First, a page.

According to an advertisement for a parish organist in The Musical Times of 1943, the organ at that time  was a ‘S Cecilia Organ’. I am guessing that this refers to the  economical production-line instruments made in the early decades of the twentieth century by the firm of Henry Jones in Finsbury Park, north London.

In 1974, according to the National Pipe Organ Register (NPOR), the church had a two-manual instrument but gives no maker’s name. Was this the St Cecilia organ, an enlargement of it, or something altogether different?

Organ builder's announcement about the organ in St John the Divine Earlsfield, in 'The Musical Times' (vol. 117, no.1605, November 1976.
Organ builder’s announcement about the organ in St John the Divine Earlsfield, in ‘The Musical Times’ (vol. 117, no.1605, November 1976.

NPOR notes that in 1976 a new two-manual and pedal instrument was installed by Percy Daniel and Co. Lrd. of Taunton (Somerset). This instrument was mentioned by name in several quarter page adverts placed by the company in The Musical Times during 1976 and 1977.

Tne organ is sited at the south-west corner of the church, and when I played it earlier this year it was in excellent condition with no extraneous mechanical or wind noise, and was unexpectedly satisfying to play, being well-suited to accompanying the congregation in this small church, and an ideal ‘no frills’ practice instrument.

There’s pleasure in Vauxhall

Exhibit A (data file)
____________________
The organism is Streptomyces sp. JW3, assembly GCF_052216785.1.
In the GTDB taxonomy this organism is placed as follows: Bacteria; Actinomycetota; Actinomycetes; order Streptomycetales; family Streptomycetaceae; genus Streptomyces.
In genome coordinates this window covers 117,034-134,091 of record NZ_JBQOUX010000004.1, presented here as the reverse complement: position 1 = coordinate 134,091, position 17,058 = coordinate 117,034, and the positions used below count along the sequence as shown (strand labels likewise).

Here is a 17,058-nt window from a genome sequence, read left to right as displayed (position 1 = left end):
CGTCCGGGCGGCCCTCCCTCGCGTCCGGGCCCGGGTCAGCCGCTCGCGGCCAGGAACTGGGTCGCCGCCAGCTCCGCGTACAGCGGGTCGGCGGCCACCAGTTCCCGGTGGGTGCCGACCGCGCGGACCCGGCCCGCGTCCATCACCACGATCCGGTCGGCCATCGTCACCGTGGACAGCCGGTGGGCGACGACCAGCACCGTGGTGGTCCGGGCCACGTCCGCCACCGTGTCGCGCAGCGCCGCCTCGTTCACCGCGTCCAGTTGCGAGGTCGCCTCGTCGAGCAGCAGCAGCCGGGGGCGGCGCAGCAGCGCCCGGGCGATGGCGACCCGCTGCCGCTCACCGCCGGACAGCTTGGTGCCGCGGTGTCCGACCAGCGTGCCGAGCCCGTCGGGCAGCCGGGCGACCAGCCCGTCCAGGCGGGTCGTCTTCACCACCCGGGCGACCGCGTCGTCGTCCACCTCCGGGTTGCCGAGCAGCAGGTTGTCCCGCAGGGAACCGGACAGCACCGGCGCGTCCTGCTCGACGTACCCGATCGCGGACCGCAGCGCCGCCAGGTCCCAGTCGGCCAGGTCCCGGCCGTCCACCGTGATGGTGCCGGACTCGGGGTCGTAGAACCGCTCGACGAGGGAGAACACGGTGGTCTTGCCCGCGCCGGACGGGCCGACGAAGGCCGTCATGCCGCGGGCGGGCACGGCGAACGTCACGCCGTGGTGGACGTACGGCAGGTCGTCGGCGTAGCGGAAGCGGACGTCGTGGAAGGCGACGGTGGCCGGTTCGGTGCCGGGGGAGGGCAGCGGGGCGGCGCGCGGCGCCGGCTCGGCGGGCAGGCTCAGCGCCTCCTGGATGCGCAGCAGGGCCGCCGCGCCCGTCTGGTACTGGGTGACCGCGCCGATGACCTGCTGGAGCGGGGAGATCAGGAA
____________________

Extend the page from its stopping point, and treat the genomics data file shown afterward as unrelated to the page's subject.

St Peter’s, Vauxhall, London SE11

St Peter’s church (1864) on Kennington Lane in Vauxhall, south London, is a very nice unadulterated example of work by the English architect John Loughborough Pearson (1817–97). What a pleasure to discover it this week.

From the late seventeenth century and all through the eighteenth this place was the location of the celebrated New Spring Gardens or Vauxhall Pleasure Gardens, a place of fantasy and fun on the south bank of the Thames for leisured Londoners. By the mid-nineteenth century the gardens were closed and the area was fast becoming a densely populated and semi-industrial working-class suburb with almost none of the gardens remaining, indeed the church is built on the south-west corner of the gardens’ site. The 1794 house next door to St Peter’s church is now the vicarage but it was originally the home of the widow of Jonathan Tyers II, a former owner of the Vauxhall Gardens.

While the outside of this well-maintained church has some nice decorative flourishes here and there, the inside brims with finely wrought design such as the fine carving and decoration on the font and the elaborate carved capitals of the nave, the decoration of the chancel, and the lofty brick vaulting.

The organ (1870) by T.C. Lewis sits at the east end of the south aisle, next to the chancel. It was initially rented from Lewis as a temporary instrument but was eventually purchased outright by the parish in about 1873. It is rather too modest for the building and it is to be regretted that Lewis did not get the chance to provide this fine building with a more substantial permanent instrument. But as with all organs by Lewis the tone is lovely; each stop sounds remarkably fine in its own right, crisp and articulate, and yet is able to blend wonderfully well with its neighbours. Now, after almost 150 years of service the mechanism is rather tired and rackety, and at the time of writing an organ-restoration appeal is underway.